Adam Bugg and Dr. Eric Hintz, Department of Physics and Astronomy
Cepheids and δ-Scuti stars are two kinds of pulsating variable stars. Variable stars are so called because their brightness in the sky changes with time, following a regular period. In astronomy, variable star research is often done using a method called photometry, in which the brightness of a variable star is compared to the brightness of several stable stars around it, to see how it changes. Many images are taken over a period of time, and when those images are analyzed, the stable stars’ brightness remains the same, while the variable star’s brightness is observed to differ. The pattern for the star’s brightness over time is often displayed through a light curve (Fig. 1).
In this project, we set out to observe several Cepheids to look for changes in their period. Several years ago, the period of X Cyg, a Cepheid, underwent a shift, and that shift in period was accompanied by a temperature drop. Our hopes in this project were to detect any shifts in period, and to see if we could better understand the correlation between period and temperature.
Cepheids have particularly long periods, taking anywhere from a few days to several weeks to complete their cycle. As such, they only require one or two observations each night to establish a good light curve. So, over the course of one night, many different Cepheids can be observed by a single telescope. Manually moving and centering a telescope on each of these objects for only one or two observations would prove cumbersome and tedious, and it would limit the amount of data we would be able to retrieve in a given night. To overcome this hurdle, we decided to set up a robotic system that would automatically locate a given star in the night sky, take the necessary observations for that object, and then move on to the next object. Having a robotic system would maximize the number of targets we would be able to observe each night and relieve some of the burden of manual observing.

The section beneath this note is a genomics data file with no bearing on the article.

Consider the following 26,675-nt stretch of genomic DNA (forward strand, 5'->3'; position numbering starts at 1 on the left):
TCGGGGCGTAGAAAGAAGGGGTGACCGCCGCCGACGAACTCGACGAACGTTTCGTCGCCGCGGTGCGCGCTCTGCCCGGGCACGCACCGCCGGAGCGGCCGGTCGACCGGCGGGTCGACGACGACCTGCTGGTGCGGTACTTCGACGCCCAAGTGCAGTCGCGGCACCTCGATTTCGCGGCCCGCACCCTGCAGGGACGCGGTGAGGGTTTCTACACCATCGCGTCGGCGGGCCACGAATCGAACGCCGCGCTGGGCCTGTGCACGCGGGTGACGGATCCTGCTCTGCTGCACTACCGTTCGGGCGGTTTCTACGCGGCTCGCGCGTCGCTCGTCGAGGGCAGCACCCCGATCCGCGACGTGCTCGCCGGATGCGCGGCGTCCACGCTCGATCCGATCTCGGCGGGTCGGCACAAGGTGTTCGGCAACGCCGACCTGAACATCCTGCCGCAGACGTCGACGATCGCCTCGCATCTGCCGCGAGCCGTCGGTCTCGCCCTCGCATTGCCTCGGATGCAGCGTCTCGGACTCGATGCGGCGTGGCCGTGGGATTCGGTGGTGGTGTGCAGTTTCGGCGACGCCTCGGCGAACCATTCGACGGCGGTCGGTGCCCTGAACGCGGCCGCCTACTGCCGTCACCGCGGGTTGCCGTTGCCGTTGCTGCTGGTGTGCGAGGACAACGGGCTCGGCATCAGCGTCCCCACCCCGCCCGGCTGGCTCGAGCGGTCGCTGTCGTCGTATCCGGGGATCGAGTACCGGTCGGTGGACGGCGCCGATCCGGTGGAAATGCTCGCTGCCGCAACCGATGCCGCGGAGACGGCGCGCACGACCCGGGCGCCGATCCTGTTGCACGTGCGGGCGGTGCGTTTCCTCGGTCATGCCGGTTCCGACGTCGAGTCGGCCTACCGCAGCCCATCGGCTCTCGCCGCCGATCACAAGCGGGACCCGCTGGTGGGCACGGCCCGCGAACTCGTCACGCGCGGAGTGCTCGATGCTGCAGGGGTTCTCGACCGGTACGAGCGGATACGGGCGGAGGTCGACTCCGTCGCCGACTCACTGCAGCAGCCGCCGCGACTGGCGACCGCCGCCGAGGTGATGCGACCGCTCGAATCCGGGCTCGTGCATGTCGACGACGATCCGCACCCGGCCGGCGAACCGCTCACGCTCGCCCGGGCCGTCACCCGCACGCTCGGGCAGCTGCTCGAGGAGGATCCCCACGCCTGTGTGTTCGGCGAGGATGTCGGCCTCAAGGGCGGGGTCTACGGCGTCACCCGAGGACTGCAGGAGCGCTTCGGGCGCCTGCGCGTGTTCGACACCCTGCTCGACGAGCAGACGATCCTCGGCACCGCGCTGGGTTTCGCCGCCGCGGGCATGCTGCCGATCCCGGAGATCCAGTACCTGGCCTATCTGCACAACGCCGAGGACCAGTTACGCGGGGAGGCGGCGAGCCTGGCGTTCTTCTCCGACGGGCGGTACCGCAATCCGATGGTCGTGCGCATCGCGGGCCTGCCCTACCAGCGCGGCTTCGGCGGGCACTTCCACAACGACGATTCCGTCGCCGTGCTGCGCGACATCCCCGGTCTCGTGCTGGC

A robotic telescope system requires hardware to run the telescope and software to control it. BYU already had several smaller telescopes that were not in use. Small telescopes collect less light than larger ones, meaning our ability to observe dim objects would be limited. However, because they collect less light, they make it much easier to observe bright objects that saturate the photoreceptors of larger telescopes. We decided to limit ourselves to these brighter objects and use one of the small telescopes already in BYU’s possession, with a diameter of 200 mm. We then purchased a CCD camera, a filter wheel, and a telescope mount that can be remotely controlled. In terms of software, we use a program to control the mount, a program to control the CCD, and another program to automate the two. In the end, the system used: a 200mm Vixen VMC200L Optical Tube, a Finger Lakes MicroLine CCD with a 0.72 arcsec/pixel plate scale, and a Paramount MYT telescope mount, running TheSkyX for mount control, MaxIm DL 6 for CCD control, and CCD AutoPilot 5 for system automation and session planning.
We put together a list of about 30 cepheids within the right brightness parameters and at a good location in the sky, and began testing out the system in June-July 2017. By August, we had begun taking data on our targets in earnest. Data have been collected since then, usually two or three times each week. Three filters have been used—the V filter, and a wide and a narrow H-α filter. Due to the scarcity of our data points, however, our light curves are not yet complete enough to warrant proper scientific analysis. However, preliminary results do look promising, proving the reliability of the system and the data it produces. For some objects, data points have been well distributed along the object’s phase (see Fig. 1); for others, more images are clearly needed (see Fig. 2).
The proposal for this ORCA Grant was centered on the establishment of a robotic system for Cepheid/δ-Scuti photometry. While the scientific use of the system is still ongoing, the system itself has been established. We are able to use it to collect data, and that data matches what we expect to see. It is my hope that this system will be used by students and faculty for years to come, especially once it can be expanded to include more telescopes.